What do you think about the Dehaze option in Lightroom? You’ve probably at least tried it and perhaps been left wondering how this slider is useful because your photo became over-edited so quickly.

Hey there! I’m Cara and I’ll admit it took me a while to learn how to use the Dehaze tool properly as well. I love bold, beautiful colors in my images and I am not a fan of the airy, hazy look that some people love. Because of this, the Dehaze tool is my friend. 

However, I’ll be the first to admit that overusing the tool looks pretty terrible. Let’s take a look here at what it does and how you can put it to work for you!

Note:‌ ‌the‌ ‌screenshots‌ ‌below‌ ‌are‌ ‌taken‌ ‌from‌ ‌the‌ ‌Windows‌ ‌version‌ ‌of‌ Lightroom ‌Classic.‌ ‌If‌ ‌you‌ ‌are‌ ‌using‌ ‌the‌ ‌Mac‌ ‌version,‌ ‌they‌ ‌will‌ ‌look‌ ‌slightly‌ ‌different.‌ 

What Does Dehaze Do in Lightroom?

The main point of the Dehaze tool is to remove atmospheric haze that sometimes appears in photos. 

For example, low fog might be obscuring some of the details in the background of your image. Dehaze removes the fog (with varying degrees of success depending on the image). It can also do the opposite and add fog or haze to an image if you give it a negative value. 

It works basically by adding contrast and saturation to the image. However, the contrast in Dehaze works differently than it does in the Contrast tool. 

The Contrast tool brightens whites and darkens blacks. Dehaze targets the middle grays of an image. This adds contrast to those boring middle areas without crushing the blacks or blowing out the highlights as the Contrast tool can sometimes do.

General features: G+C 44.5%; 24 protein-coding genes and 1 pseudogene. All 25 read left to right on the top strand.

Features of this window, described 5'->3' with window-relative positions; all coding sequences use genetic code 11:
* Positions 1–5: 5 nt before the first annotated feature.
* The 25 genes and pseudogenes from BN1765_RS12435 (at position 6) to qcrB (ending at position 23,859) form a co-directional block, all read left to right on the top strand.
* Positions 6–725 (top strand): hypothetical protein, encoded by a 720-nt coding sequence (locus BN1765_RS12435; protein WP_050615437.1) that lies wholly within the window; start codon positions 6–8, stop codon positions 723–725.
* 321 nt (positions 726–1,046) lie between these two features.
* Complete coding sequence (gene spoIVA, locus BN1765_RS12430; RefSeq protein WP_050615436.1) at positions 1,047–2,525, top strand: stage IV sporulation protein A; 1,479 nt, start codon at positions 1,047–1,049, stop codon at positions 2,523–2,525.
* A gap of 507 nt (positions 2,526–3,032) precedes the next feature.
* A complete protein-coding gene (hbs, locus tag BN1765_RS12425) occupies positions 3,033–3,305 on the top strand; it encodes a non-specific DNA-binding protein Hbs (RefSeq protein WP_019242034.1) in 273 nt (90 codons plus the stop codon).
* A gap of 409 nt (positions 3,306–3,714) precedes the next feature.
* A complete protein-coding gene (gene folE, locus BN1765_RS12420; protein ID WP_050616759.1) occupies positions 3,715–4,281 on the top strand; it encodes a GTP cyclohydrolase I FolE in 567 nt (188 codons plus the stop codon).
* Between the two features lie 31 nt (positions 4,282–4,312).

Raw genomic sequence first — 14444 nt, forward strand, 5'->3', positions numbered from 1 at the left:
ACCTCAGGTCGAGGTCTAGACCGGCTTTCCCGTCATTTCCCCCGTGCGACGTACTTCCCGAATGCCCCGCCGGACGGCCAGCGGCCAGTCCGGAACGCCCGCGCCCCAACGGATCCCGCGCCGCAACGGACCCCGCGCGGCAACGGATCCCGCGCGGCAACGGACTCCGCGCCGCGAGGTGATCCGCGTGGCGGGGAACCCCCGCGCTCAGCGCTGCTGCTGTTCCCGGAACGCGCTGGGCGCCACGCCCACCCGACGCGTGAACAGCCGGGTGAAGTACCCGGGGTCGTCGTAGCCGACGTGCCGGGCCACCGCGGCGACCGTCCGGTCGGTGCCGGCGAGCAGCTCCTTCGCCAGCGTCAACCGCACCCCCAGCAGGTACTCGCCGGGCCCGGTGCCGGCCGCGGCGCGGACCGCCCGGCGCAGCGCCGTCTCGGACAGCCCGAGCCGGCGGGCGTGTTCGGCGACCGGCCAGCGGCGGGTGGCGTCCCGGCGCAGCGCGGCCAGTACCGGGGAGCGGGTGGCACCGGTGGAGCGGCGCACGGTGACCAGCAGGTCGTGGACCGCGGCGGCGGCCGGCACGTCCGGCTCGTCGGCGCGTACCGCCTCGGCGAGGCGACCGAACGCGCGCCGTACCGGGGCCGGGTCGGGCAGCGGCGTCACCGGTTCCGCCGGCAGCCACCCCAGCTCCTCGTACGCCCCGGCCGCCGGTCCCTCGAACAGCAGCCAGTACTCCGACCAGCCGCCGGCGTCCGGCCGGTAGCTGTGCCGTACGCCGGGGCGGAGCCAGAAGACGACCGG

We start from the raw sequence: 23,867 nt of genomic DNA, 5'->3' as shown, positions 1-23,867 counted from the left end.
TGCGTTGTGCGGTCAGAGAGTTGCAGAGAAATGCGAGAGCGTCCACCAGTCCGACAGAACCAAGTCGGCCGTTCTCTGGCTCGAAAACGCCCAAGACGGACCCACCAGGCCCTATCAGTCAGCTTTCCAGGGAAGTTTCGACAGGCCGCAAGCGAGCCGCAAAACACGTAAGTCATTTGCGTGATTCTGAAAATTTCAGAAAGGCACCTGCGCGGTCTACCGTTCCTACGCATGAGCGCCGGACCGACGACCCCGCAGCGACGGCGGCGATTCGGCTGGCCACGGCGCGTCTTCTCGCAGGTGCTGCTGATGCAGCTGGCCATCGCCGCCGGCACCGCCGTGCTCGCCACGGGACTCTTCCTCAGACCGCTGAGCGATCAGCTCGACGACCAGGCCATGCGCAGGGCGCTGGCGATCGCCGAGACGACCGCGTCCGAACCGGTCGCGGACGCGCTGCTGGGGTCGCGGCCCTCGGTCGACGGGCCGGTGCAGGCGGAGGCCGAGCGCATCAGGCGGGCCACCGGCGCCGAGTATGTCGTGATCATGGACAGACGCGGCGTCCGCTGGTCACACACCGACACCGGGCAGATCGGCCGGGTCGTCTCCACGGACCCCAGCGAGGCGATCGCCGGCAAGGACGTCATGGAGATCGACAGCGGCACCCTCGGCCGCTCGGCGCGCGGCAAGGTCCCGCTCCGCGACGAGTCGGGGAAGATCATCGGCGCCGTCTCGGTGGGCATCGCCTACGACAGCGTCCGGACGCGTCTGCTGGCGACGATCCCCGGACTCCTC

Let’s look at this tool in action. 

Note: not all versions of Lightroom has the Dehaze tool, so if the Dehaze Tool doesn’t show on your screen and you’re wondering why the tool is missing, check if your Lightroom version is updated. 

The Dehaze feature was introduced in 2015, so if you have Lightroom 6 or above, you should find the Dehaze Tool in your Lightroom. 

How to Use the Dehaze Tool in Lightroom?

Open an image in Lightroom and go to the Develop module by pressing D on the keyboard. I’ve got this cool image of a rainbow I took down by the river one day. 

The Dehaze slider appears near the bottom of the Basic panel. You can remove the haze from the clouds and hopefully brighten that rainbow by bumping up the Dehaze slider. 

Here it is at +50. The rainbow is considerably more obvious, though the blue sky now looks unnatural. 

We can fix that by bringing down the Blue saturation in the HSL panel. 

Here’s the before and after. Quite a difference! 

Interesting Applications of the Dehaze Tool

So let’s think carefully about this. If Dehaze saturates and adds contrast to the mid-tones, how can we use that in other applications? 

Night Photography

You know how sometimes you have to crank that ISO up to get a decent night shot? Unfortunately, that usually means that the spaces between the stars look kind of gray instead of black. 

You may have also noticed that if you try to use the noise reduction tool on a night sky it looks…terrible. It messes with the stars and just doesn’t look good.

Since the Dehaze tool is all about adjusting those mid-tone grays, give it a try instead!

Black and White Photography

Contrast is essential in black and white photography. But have you ever been frustrated by the whites blowing out or the blacks disappearing into a black hole? 

Remember, the Dehaze tool targets the mid-tone grays. So you’ve just found your secret weapon for adjusting the mid-range contrast in your black and white photos!

Remove Condensation Haze

Have you ever taken a photo only to realize there was condensation on your lens and it left a haze on your image? Of course, acclimating your lens so there is no condensation is the preferred choice. However, the Dehaze tool can help you save an image if needed. 

Get Creative with the Dehaze Tool

Play around with the Dehaze tool yourself to understand what it can do. Can you think of other out-of-the-box applications for this tool? Let us know in the comments! 

Curious to learn more about Lightroom? Speed up your editing process by learning how to create your own presets!